geological


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ge·ol·o·gy

 (jē-ŏl′ə-jē)
n. pl. ge·ol·o·gies
1. The scientific study of the origin, history, and structure of the earth.
2. The structure of a specific region of the earth's crust.
3. A book on geology.
4. The scientific study of the origin, history, and structure of the solid matter of a celestial body.

[Medieval Latin geōlogia, study of earthly things : Greek geō-, geo- + Greek -logiā, -logy.]

ge′o·log′ic (jē′ə-lŏj′ĭk), ge′o·log′i·cal adj.
ge′o·log′i·cal·ly adv.
ge·ol′o·gist n.
ThesaurusAntonymsRelated WordsSynonymsLegend:
Adj.1.geological - of or relating to or based on geology; "geological formations"; "geologic forces"
Translations
جيولوجي
gelogický
geologisk
geológiai
jarîfræîilegur
geologický
jeolojik

geological

[dʒɪəʊˈlɒdʒɪkəl] ADJgeológico

geological

[ˌdʒiːəˈlɒdʒɪkəl] adj [feature, survey] → géologique

geological

adj, geologically
advgeologisch

geological

[dʒɪəʊˈlɒdʒɪkl] adjgeologico/a

geology

(dʒiˈolədʒi) noun
the science of the history and development of the Earth as shown by rocks etc. He is studying geology.
geological (dʒiəˈlodʒikəl) adjective
a geological survey.
ˌgeoˈlogically adverb
geˈologist noun
References in classic literature ?
I knew the geological strata and the--the report of Fairfax and his partners before I consented to take charge of the works.
Soon his steady, ivory stride was heard, as to and fro he paced his old rounds, upon planks so familiar to his tread, that they were all over dented, like geological stones, with the peculiar mark of his walk.
Likewise, by way of preliminary, I desire to remind the reader, that while in the earlier geological strata there are found the fossils of monsters now almost completely extinct; the subsequent relics discovered in what are called the Tertiary formations seem the connecting, or at any rate intercepted links, between the antichronical creatures, and those whose remote posterity are said to have entered the Ark; all the Fossil Whales hitherto discovered belong to the Tertiary period, which is the last preceding the superficial formations.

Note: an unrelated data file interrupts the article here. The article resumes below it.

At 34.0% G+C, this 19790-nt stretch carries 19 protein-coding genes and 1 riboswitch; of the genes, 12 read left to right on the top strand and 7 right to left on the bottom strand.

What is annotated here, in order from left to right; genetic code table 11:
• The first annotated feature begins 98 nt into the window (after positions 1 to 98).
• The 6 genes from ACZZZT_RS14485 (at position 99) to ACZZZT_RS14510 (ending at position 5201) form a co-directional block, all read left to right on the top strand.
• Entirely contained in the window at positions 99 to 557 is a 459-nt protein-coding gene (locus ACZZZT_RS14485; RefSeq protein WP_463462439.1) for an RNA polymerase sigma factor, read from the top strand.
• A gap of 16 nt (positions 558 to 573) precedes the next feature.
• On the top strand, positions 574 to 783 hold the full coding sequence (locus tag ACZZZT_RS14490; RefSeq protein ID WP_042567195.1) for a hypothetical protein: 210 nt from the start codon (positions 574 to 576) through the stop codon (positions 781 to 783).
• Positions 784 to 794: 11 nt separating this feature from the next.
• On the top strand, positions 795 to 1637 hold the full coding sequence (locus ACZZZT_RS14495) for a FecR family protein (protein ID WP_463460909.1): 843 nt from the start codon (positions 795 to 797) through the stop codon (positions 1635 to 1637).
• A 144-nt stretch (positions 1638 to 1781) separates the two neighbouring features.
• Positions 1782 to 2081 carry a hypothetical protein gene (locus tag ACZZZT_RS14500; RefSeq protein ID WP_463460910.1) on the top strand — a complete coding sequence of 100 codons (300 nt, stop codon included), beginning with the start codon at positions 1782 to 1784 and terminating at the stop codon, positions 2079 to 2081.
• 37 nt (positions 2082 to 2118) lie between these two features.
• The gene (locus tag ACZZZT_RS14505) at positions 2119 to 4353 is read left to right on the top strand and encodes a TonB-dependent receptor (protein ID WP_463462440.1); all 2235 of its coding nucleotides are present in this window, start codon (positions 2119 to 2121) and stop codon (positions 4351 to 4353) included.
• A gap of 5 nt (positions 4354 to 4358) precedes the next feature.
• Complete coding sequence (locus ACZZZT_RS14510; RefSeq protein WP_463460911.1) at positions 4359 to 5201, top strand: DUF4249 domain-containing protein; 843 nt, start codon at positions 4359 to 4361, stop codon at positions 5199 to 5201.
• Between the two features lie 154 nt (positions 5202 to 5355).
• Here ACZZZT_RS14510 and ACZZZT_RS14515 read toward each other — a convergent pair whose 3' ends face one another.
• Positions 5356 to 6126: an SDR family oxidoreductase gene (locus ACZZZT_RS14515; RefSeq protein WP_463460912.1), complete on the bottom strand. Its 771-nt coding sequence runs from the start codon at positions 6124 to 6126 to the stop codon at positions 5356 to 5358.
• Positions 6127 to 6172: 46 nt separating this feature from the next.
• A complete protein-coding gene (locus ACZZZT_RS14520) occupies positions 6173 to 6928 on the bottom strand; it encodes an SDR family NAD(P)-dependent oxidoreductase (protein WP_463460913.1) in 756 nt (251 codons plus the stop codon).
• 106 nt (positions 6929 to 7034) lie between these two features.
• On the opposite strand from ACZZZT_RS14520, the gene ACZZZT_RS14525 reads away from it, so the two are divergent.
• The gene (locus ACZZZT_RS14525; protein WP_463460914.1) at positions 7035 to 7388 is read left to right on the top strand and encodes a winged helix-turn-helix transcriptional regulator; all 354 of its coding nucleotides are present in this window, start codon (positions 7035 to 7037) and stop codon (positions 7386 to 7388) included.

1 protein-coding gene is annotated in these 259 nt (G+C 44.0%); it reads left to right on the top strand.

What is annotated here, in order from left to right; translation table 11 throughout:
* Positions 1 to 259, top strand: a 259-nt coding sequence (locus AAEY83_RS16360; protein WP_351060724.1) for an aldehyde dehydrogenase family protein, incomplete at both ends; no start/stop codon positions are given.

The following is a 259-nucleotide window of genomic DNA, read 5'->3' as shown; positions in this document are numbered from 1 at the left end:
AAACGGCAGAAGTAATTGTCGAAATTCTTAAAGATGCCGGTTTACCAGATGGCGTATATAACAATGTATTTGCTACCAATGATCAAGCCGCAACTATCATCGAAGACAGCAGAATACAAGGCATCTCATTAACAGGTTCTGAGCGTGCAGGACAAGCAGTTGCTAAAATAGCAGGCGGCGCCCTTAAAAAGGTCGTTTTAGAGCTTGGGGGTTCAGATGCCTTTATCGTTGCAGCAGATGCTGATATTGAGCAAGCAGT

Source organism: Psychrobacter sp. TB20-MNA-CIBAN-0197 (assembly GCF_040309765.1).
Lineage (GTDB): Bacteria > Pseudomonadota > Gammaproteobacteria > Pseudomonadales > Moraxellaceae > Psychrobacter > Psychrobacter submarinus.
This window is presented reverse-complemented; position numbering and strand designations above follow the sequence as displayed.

During the geological epochs the ocean originally prevailed everywhere.
Captain Bonneville mentions another geological phenomenon north of Red River, where the surface of the earth, in considerable tracts of country, is covered with broad slabs of sandstone, having the form and position of grave-stones, and looking as if they had been forced up by some subterranean agitation.
He took his rifle or his fowling-piece with him in his geological researches, conformed to the hardy and rugged habits of the men around him, and of course gained favor in their eyes.
It will help us to bring to our aid such geological truth as we may have between us.
No more handy place to shoot a man than in the curious geological surroundings of that pool, where a body thrown down would sink through thick slime to a depth practically unknown.
Badger, "that he disfigured some of the houses and other buildings by chipping off fragments of those edifices with his little geological hammer.
I hoped I'd never have to sleep in this here geological garden another night and listen to all them lonesome noises that come out of that jumble after dark.
Nor could you wonder had you witnessed a recent experience of mine when, in the armor of blissful and stupendous ignorance, I gaily narrated the gist of it to a Fellow of the Royal Geological Society on the occasion of my last trip to London.
Man only came into being yesterday so far as geological times goes.